Websites and News Aggregators Struggle to Handle Traffic Related to Jackson's DeathAfter the first reports of Michael Jackson's demise surfaced online last week, the Internet struggled to keep pace with the record number of queries and traffic as people sought out the details. Entertainment website TMZ, which broke the story, experienced several outages as word spread. Popular gossip blog PerezHilton.com also toiled to process a staggering number of requests.
Major news sources were quickly overwhelmed soon after. Between 2:40 p.m. and 3:15 p.m. PST, Google News had trouble processing queries related to the King of Pop's death, as the number of searches was so massive that Google initially mistook them for an attack on its service. Once the misunderstanding was cleared, Google Trends, which measures the most popular queries around the web, classified the story as "volcanic."
Meanwhile, CNN, which published reports that Jackson was in a coma but not deceased, also saw massive spikes in traffic, reaching 20 million page views in the hour the story broke. The LA Times, the first news organization to confirm the death, experienced outages and slowdowns as well as people sought to unravel the conflicting details of Jackson's status. In addition, AOL was taxed and became unavailable for about 40 minutes, prompting the organization to state, "Today was a seminal moment in Internet history. We've never seen anything like it in terms of scope or depth."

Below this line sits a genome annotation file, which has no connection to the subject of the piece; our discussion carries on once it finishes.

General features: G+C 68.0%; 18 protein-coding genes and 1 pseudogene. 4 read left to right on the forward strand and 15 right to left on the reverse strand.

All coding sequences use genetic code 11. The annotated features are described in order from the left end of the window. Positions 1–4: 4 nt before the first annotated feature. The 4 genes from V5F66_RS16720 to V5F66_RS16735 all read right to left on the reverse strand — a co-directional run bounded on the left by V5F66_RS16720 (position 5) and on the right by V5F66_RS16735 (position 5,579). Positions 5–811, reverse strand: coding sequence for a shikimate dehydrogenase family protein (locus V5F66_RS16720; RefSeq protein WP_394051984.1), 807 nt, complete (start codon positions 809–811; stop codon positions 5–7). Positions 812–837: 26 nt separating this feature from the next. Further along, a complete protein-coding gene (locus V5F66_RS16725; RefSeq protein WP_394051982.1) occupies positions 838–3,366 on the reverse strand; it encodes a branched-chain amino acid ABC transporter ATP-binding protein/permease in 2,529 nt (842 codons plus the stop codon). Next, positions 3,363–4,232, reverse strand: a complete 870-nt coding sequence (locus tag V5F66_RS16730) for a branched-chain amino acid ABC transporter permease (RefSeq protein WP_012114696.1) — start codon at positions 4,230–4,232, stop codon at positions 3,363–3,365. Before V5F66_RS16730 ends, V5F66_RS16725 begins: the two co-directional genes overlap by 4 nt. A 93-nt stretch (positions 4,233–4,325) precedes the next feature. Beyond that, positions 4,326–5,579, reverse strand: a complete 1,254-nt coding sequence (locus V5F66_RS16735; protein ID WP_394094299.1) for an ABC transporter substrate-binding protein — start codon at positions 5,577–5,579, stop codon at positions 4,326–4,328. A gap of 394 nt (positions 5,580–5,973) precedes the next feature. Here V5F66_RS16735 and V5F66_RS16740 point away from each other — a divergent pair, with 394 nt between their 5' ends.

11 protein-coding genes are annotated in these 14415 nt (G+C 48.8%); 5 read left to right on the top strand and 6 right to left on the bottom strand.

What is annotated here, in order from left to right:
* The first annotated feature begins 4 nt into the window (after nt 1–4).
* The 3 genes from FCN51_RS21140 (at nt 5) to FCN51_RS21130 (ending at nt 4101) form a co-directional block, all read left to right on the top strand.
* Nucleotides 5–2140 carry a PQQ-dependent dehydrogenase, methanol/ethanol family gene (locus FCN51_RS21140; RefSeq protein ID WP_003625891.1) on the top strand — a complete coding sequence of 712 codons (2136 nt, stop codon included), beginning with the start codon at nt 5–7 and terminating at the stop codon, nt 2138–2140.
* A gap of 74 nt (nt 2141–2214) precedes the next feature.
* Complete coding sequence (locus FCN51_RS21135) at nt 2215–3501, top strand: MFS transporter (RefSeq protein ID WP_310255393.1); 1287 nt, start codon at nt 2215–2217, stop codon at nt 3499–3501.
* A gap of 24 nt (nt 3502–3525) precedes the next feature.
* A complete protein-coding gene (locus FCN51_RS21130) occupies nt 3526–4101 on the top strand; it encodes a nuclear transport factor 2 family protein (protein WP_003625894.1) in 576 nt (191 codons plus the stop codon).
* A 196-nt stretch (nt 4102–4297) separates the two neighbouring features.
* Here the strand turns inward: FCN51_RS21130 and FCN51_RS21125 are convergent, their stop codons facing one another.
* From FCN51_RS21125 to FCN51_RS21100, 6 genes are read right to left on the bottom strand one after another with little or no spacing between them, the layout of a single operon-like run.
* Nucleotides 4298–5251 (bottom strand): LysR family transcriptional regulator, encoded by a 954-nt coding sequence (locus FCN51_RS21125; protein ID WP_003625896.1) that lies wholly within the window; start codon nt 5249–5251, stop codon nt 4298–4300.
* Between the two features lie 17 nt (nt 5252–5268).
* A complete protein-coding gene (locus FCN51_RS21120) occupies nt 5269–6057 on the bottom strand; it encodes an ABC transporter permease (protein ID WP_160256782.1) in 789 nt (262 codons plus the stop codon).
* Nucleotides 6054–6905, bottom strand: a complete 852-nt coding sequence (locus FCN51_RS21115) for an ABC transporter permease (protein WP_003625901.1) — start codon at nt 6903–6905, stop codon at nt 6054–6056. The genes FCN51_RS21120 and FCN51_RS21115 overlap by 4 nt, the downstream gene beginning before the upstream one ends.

Social media was not spared a barrage of technical problems, either. The Twitter "fail whale" appeared as fans began to tweet the news, which quickly eclipsed the steady stream of activity from Iranian protestors and supporters. At one point, Jackson's death was responsible for some 30% of all tweeting activity. Eventually, Twitter had to temporarily disable its real-time search results and trend topics to deal with the outpouring of messages.
Wikipedia, with almost 500 edits made to Jackson's entry in less than 24 hours, hardly fared better. The site became temporarily overloaded that day, and eventually Jackson's page had to be locked from further edits due to misinformation, including one erroneous report that Jackson had been strangled to death by his brother Tito.
In an explanation of the melee that stemmed from the event, AOL Consumer Adviser Regina Lewis told CNN that the scale of the response to Jackson's death was unprecedented but that the pattern of reaction was typical. "With the advent of social networking, we saw a sequence that we traditionally see around the death of celebrities," Lewis said. "One, people clamor for the latest news; two, they share it; three, they react; and then the next stage, which we're seeing alive and well on video sites...are tributes. In the case of Michael Jackson and Farah Fawcett, [people have] a lot to work with in terms of images and video."
Jun 29, 2009